Friday, October 14, 2016

Speculating on Horses: An Adventure

Although my father, Verne Troutman, and his brother Jim had established an auction business in Wayne County, Nebraska, the two young men were still looking for business opportunities. It was the mid-1930s, after all, and the entire country was in the throes of a depression.

Not only that, but during the summer of 1936, dry weather and scorching winds whipped the country and temperatures rose to record levels. The hottest day in Nebraska history was 24 July 1936 when forty-two towns reported temperatures over 100° F, with Minden the highest at 118°.[1] In Lincoln, the night of July 25 never dropped below 91°, so people spread blankets on the lawn in front of the state capital and slept there.[2]  In fact it was the hottest summer on record for the entire country. Crops scorched and dried and the landscape turned brown, which  left farmers in dire financial straits.

In August, Verne received a letter from his father’s brother, James Henry Troutman, his “Uncle Jim,” in Virginia with a proposal that they bring horses to Smyth County to sell at a profit. By October, the two brothers had taken him up on it. They loaded horses on a train and traveled across the country. Verne remembered stopping, once in Pennsylvania, and unloading the horses to water and feed them.[3] In his letter, Uncle Jim's urged his brother Clint to come, too, which apparently paid off. Clint and Mary went together for a visit with family Mary hadn’t seen since 1909 (Clint had gone back about 1926 to bring his mother for a visit to Nebraska); they probably drove instead of riding the train.[4] The green hills and valleys and cool mountain nights of Virginia must have looked and felt refreshing to Clint, Mary, Verne, and Jim.

The horses were auctioned off on two dates, 31 October and 23 November. Sale bills Verne saved tell the story.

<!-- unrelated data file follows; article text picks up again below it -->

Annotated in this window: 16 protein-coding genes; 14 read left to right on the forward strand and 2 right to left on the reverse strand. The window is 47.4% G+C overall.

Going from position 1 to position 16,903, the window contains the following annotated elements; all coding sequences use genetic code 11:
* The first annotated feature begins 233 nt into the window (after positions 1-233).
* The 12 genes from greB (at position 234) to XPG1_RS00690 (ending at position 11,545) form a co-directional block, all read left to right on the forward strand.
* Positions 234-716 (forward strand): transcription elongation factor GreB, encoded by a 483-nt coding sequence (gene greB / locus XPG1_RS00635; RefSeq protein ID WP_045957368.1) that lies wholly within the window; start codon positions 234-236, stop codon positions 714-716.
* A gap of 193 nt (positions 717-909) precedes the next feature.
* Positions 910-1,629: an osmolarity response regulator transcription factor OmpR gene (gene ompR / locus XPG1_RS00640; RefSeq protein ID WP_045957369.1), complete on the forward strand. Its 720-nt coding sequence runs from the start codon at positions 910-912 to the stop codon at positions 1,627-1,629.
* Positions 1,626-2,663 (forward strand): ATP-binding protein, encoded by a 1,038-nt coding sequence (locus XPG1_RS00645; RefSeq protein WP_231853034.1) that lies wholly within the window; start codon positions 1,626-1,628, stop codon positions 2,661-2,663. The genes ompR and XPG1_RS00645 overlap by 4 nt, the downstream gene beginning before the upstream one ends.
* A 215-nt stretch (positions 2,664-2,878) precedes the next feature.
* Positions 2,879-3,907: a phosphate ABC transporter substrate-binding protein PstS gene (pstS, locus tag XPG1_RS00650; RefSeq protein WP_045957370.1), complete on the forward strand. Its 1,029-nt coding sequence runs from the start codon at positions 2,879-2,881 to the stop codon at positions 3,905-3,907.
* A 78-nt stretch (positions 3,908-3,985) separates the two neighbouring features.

Verne apparently went back home to Nebraska before the second sale, as his brother Jim mailed him a sale bill and wrote a letter on the back telling him how the sale went. 

“Monday Evening
“Hello Verne,

“Well we had the sale today and it didn’t go quite as good as the other. Looks like we might have a hundred apiece [about $1700.00 today] when everything is payed for.

“Had a Auctioneer hired up but he didn’t get here until late and I started the sale and sold the 1st four head.

“I bid in about six head but got rid of them all after the sale except the mules had 285.OO bid on them and didn’t let them go. Going to try and get $300 or $325.

“The sucking colts made more than any thing. Good little bay mare brought $202.50 and the other all brought $75 or $76 except the little blue colt she brought $44. Ilers team brought $200. Grey 3 yr old mare brought $165. Spotted mare brought $149.00. Big Black 2 yr old  horse brought $170. 2 Bay 2 yr old mares brought $320. Sorrel mare brought $135.00[,] old Black horse brought $30, old Grey brought $75. Full bros. colts brought $127.50. 2 bay 2 yr old geldings brought $240.00 and mouse colored 2 yr old brought $121.00 they sold to [sic] cheap. Good black yearling filly brought 117.50 Bay one brought 77. Black one that was thin brought 90.

“It was a pretty good sale all thru [sic] some made[,] others lost[;] sucking colts is what saved us. There is about $285. our expenses not counting our personal expenses. And the money we will have to pay Ed. Kenney. Freight was $312.00. Don’t know when we will start for home some time the last of the week.

“Some of them were coughing a little more than the other bunch. Am going to try and get rid of the mules tomorrow.

“Guess that is about all to tell. I sure am glad they are sold.  -- Jim.
“All the horses went to farmers right around here.”[5]

Jim and his parents soon went back home to Nebraska, but that was not the end of Virginia for Verne. Apparently, he was intrigued by possible business opportunities, for he was soon on his way back.

[1] “July 24, 1936 – The Hottest Day in Nebraska History,” Real Science ( : accessed 12 October 2016). Also, “Nebraska Annual Temperatures and Records,” (
nebraska_temperature.htm : accessed 12 October 2016). Also, “Next to 1936, ’05 Is No Sweat,” The New York Times ( : accessed 12 October 2016).
[2] “The Great Heat Wave of 1936: Hottest Summer in U. S. on Record,” WunderBlogâ, Weather Underground ( : accessed 12 October 2016).
[3] Verne Troutman, conversation with Zola Troutman Noble, date long forgotten.
[4] Captola Worley, Miami, Oklahoma, to Verne Troutman, letter, 23 November 1936, urges Verne to encourage his parents to visit her family in Oklahoma on their way home from Virginia, Assorted Letters, Memorabilia, and Other Papers from the Collection of Verne and Lois Troutman, binder, privately held, [ADDRESS FOR PRIVATE USE] Anderson, Indiana. Also, Wilburna Worley, Miami Oklahoma, to Verne Troutman, letter, 23 November 1936, explains the reason her grandmother did not go to Virginia with Verne’s parents, Assorted Letters.
[5] Jim Troutman, Saltville, Virginia, to Verne Troutman, letter, 23 November 1936, reporting the outcome of the horse auction that day, Assorted Letters.

© 2016, Z. T. Noble

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